Wondering what you'll find inside China Southern's Airbus A380 superjumbo? As one of China's Big Four airlines, CZ's chief executive confirmed last month that "China Southern does have a plan to use the A380 on the Canton Route" on the long hop from Guangzhou to London.
It's a real upgrade to the airline's existing Boeing and Airbus seats and cabins -- whether you're in economy, First Class (which is really business class) or Platinum Private Suite (AKA first class).
Confused? Let's start with an overview, thanks to a handy cutaway the airline has provided. (Click to expand the image.)
At the front of the main cabin downstairs you'll find the "Platinum Private Suite" first class, in the same place as Qantas' first class -- though with Singapore Airlines-style suites.
Upstairs, the first three quarters or so of the smaller upper deck cabin is the airline's confusingly named business class offering, "First Class". Good luck trying to swing that one past your travel people! You might want to show them this article and ensure they refer to the airline's booking fare codes when you're trying to get them to approve business class travel.
Economy class (refreshingly named "Economy Class") is towards the back of the main cabin in the usual 3-4-3 seat layout. Nothing major to report there -- much more interesting is the smaller upstairs economy cabin, which has a roomier 2-4-2 layout with extra elbow and surface space for window passengers thanks to the standard upper deck A380 bins.
First Class: the "Platinum Private Suite"
China Southern's Platinum Private Suite is a spacious and private seat ensconced by shoulder-height walls. It's refreshingly bling-free, outfitted in a calm and elegant royal purple.
The eight suites on board are laid out across two rows, in a 1-2-1 configuration, which means that the middle pairs are the ones you want if you'd like to talk to your travelling companion or colleague en route.
The seat controls and extra-large table are found in the handy armrest, which is itself a pleasing size for marshalling all your first class gear.
The suites take advantage of the extra-large A380 windows, too.
Business class: or, as CZ calls it, "First Class"
If this looks similar to the Emirates A380 business class you're familiar with, award yourself some bonus frequent flyer miles. The seats are the EADS Sogerma staggered seating with direct aisle access for every passenger, which we reckon are among the best in the sky.
Simple and clean lines are the order of the day once more for China Southern, with a calm -- if corporate -- light blue seat and off-white plastic surrounding shell.
Compared with Emirates, gone are the soft drink minibars (alas) and the faux wood (not alas), and the backs of each seat structure are more curved. That'll bring a bit more space -- but a bit less privacy -- to the middle pairs and the side window seats.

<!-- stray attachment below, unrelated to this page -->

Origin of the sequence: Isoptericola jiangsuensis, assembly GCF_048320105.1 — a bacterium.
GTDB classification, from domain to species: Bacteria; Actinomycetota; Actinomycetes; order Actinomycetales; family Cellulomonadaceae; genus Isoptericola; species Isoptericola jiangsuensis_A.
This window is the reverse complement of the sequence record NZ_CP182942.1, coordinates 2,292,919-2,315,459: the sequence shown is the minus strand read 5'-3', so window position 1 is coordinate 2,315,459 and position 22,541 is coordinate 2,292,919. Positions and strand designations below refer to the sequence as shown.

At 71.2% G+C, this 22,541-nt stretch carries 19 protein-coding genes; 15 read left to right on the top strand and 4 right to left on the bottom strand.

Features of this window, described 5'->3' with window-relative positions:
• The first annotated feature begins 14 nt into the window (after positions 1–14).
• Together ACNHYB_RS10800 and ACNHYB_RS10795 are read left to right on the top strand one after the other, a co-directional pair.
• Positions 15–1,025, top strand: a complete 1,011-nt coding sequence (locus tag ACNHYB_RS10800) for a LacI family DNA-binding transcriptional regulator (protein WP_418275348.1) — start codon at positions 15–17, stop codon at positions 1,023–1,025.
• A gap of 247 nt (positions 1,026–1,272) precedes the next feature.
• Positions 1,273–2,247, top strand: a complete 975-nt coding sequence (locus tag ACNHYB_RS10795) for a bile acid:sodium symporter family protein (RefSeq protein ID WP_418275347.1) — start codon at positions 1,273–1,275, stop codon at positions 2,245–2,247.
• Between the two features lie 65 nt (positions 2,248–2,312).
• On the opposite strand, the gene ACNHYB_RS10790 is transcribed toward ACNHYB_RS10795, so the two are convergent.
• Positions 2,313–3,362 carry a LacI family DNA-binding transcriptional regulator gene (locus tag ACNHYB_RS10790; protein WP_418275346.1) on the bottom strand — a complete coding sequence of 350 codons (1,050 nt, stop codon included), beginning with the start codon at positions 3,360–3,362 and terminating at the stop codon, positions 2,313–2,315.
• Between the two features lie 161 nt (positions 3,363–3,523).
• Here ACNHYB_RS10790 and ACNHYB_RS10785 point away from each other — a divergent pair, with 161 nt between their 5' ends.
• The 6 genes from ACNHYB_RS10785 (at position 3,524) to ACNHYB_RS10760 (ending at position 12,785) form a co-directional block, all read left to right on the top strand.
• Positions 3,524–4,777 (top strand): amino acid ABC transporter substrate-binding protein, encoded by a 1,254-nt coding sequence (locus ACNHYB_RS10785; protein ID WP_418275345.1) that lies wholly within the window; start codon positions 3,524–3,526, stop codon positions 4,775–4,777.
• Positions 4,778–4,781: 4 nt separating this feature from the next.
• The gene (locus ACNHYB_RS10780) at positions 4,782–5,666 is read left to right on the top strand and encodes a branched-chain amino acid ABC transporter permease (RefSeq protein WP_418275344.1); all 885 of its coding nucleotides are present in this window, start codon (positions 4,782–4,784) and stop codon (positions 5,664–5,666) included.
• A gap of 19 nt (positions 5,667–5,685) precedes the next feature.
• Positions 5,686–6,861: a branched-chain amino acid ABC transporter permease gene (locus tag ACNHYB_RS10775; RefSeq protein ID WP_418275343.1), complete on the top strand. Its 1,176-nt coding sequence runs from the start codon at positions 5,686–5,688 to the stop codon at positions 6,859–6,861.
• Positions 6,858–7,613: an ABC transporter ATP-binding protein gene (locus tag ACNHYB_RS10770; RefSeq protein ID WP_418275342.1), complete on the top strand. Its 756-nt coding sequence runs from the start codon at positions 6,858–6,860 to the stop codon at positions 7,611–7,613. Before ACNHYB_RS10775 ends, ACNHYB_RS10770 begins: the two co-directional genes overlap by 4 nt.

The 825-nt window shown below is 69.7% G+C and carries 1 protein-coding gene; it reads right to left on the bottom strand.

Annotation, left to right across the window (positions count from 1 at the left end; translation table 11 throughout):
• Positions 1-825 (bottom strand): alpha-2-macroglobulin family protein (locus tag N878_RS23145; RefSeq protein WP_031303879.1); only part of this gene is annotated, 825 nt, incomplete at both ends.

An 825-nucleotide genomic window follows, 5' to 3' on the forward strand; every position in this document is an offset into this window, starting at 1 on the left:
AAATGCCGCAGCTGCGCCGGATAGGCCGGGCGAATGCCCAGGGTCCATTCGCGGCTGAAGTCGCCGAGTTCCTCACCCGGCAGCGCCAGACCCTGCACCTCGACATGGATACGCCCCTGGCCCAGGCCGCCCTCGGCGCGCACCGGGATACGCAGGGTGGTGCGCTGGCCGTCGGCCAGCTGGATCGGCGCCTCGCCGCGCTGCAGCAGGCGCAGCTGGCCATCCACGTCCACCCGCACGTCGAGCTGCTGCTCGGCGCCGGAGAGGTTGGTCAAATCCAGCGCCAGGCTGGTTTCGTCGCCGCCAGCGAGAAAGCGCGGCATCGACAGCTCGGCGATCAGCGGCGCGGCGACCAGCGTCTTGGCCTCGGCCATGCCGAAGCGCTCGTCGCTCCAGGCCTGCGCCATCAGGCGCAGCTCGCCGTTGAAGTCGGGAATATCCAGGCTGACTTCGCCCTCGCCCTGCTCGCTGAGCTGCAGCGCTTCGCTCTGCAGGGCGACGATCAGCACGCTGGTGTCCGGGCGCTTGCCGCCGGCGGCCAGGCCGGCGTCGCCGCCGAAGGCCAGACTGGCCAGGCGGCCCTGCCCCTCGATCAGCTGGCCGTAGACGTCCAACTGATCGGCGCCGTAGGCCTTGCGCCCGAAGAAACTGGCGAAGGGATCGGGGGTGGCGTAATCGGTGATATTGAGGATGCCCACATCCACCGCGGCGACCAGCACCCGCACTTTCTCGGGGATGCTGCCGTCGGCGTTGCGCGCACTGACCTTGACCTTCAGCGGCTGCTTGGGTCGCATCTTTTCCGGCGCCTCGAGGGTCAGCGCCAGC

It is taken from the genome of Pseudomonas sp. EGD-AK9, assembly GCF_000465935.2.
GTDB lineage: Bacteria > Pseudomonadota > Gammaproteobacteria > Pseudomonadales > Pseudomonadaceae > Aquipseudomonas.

The centre pairs -- E and F seats on China Southern -- are still the ones to pick if you're travelling with your other half, and to avoid if you're not.
Aisle seats on the side and in the middle -- that's C and H seats -- are also the ones to skip since your elbows will be right out in the aisles, ready to be banged by the first trolley or passenger that goes past.
While China Southern hasn't released precise seat-by-seat bed length, Emirates' version sees a slightly shorter bed in the aisle seats as opposed to the middle and window ones.
That all makes the A and K window seats, which have a large armrest/cocktail table between you and the rest of the plane, plus a few inches extra bed length, the ones to snag.
And, of course, you get the elbow room on the other side from the window storage bins -- put together, the extra surface area makes a great office in the sky.
China Southern's entertainment screens are slightly smaller than Emirates -- you can tell since there's more of a plastic bezel around the edge.
Fortunately, since your feet tuck into the cubby beneath the TV, you're not immensely far away from the monitor.
Looking more closely at the seat, you'll find the controls sensibly up where the contents of your pockets won't brush up against them.
A water bottle holder sits in the corner, with a full universal power point at a handy spot right next to your arm.
We like the clever recessed cupholder/plateholder too: no glasses sliding around here. The table, like Emirates', slides out sideways and extends awayfrom you.
Economy class, thankfully called "Economy Class"
Nothing revolutionary about China southern's downstairs economy class. Standard seats, in a standard 3-4-3 layout.
Also standard: entertainment monitors -- though they're a fair bit smaller than the best that are currently being installed around the world.
Upstairs, though, there's a very handy little cabin that will be popular among those in the know -- which, happily, now includes you. Its less dense 2-4-2 seating and A380 upper deck window-side bins mean that window fans and anyone travelling in pairs should definitely aim for an upstairs seat.
And if you thought that distorted fisheye lens photo was eye-straining, take a look at what the photographer got up to outside!
For more picture-laden AusBT photo tours:
- Tour Qatar Airways' Boeing 787 Dreamliner
- Business class on Airbus' A350, the Boeing 787 rival
- Step inside ANA's new Boeing 787 Dreamliner
- Lufthansa's super-luxury VIP private jet Airbus A380 cabins
- Inside Qantas' Boeing 787 Dreamliner Sydney event
- Richard Branson's new Virgin Galactic Spaceport
- Kuwait's amazing 'mega-hub' airport
- China's Beijing-Shanghai bullet train
- Inside Donald Trump's personal Boeing 757
And for the very latest, follow us on Twitter: we're @AusBT.
About John Walton
Aviation journalist and travel columnist John took his first long-haul flight when he was eight weeks old and hasn't looked back since. Well, except when facing rearwards in business class.